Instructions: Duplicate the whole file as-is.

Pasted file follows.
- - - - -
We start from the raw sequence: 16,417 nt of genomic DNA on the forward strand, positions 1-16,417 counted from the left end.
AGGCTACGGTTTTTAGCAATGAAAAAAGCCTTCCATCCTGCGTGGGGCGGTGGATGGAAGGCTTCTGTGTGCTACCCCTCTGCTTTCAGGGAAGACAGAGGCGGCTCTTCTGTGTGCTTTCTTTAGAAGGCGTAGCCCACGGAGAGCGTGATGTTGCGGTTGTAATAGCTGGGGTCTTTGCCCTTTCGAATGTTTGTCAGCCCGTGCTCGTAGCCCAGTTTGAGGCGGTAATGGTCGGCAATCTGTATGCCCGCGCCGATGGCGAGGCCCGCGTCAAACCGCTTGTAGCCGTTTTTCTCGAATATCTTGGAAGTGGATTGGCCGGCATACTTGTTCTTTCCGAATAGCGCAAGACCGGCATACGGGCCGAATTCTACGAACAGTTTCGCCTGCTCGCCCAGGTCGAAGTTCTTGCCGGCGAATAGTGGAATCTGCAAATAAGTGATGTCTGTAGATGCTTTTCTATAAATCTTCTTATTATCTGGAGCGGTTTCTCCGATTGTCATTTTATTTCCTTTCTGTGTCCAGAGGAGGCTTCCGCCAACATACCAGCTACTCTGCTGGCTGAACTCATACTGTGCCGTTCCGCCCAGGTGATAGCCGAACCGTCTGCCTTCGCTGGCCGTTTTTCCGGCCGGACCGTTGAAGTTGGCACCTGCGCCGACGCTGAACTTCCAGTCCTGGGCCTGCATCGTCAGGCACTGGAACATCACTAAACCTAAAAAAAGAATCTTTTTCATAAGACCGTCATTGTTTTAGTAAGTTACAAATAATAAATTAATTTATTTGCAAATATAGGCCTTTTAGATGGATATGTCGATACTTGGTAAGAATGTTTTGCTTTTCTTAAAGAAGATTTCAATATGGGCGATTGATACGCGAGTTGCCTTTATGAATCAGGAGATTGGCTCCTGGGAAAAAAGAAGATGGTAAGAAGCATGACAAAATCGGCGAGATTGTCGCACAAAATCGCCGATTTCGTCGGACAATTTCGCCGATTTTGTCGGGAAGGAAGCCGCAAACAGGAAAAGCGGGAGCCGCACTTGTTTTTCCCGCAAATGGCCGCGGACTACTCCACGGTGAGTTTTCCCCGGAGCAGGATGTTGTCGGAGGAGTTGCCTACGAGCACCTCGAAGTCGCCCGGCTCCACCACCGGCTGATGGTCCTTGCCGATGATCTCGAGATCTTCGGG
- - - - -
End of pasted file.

We start from the raw sequence: 16,417 nt of genomic DNA on the forward strand, positions 1-16,417 counted from the left end.
AGGCTACGGTTTTTAGCAATGAAAAAAGCCTTCCATCCTGCGTGGGGCGGTGGATGGAAGGCTTCTGTGTGCTACCCCTCTGCTTTCAGGGAAGACAGAGGCGGCTCTTCTGTGTGCTTTCTTTAGAAGGCGTAGCCCACGGAGAGCGTGATGTTGCGGTTGTAATAGCTGGGGTCTTTGCCCTTTCGAATGTTTGTCAGCCCGTGCTCGTAGCCCAGTTTGAGGCGGTAATGGTCGGCAATCTGTATGCCCGCGCCGATGGCGAGGCCCGCGTCAAACCGCTTGTAGCCGTTTTTCTCGAATATCTTGGAAGTGGATTGGCCGGCATACTTGTTCTTTCCGAATAGCGCAAGACCGGCATACGGGCCGAATTCTACGAACAGTTTCGCCTGCTCGCCCAGGTCGAAGTTCTTGCCGGCGAATAGTGGAATCTGCAAATAAGTGATGTCTGTAGATGCTTTTCTATAAATCTTCTTATTATCTGGAGCGGTTTCTCCGATTGTCATTTTATTTCCTTTCTGTGTCCAGAGGAGGCTTCCGCCAACATACCAGCTACTCTGCTGGCTGAACTCATACTGTGCCGTTCCGCCCAGGTGATAGCCGAACCGTCTGCCTTCGCTGGCCGTTTTTCCGGCCGGACCGTTGAAGTTGGCACCTGCGCCGACGCTGAACTTCCAGTCCTGGGCCTGCATCGTCAGGCACTGGAACATCACTAAACCTAAAAAAAGAATCTTTTTCATAAGACCGTCATTGTTTTAGTAAGTTACAAATAATAAATTAATTTATTTGCAAATATAGGCCTTTTAGATGGATATGTCGATACTTGGTAAGAATGTTTTGCTTTTCTTAAAGAAGATTTCAATATGGGCGATTGATACGCGAGTTGCCTTTATGAATCAGGAGATTGGCTCCTGGGAAAAAAGAAGATGGTAAGAAGCATGACAAAATCGGCGAGATTGTCGCACAAAATCGCCGATTTCGTCGGACAATTTCGCCGATTTTGTCGGGAAGGAAGCCGCAAACAGGAAAAGCGGGAGCCGCACTTGTTTTTCCCGCAAATGGCCGCGGACTACTCCACGGTGAGTTTTCCCCGGAGCAGGATGTTGTCGGAGGAGTTGCCTACGAGCACCTCGAAGTCGCCCGGCTCCACCACCGGCTGATGGTCCTTGCCGATGATCTCGAGATCTTCGGG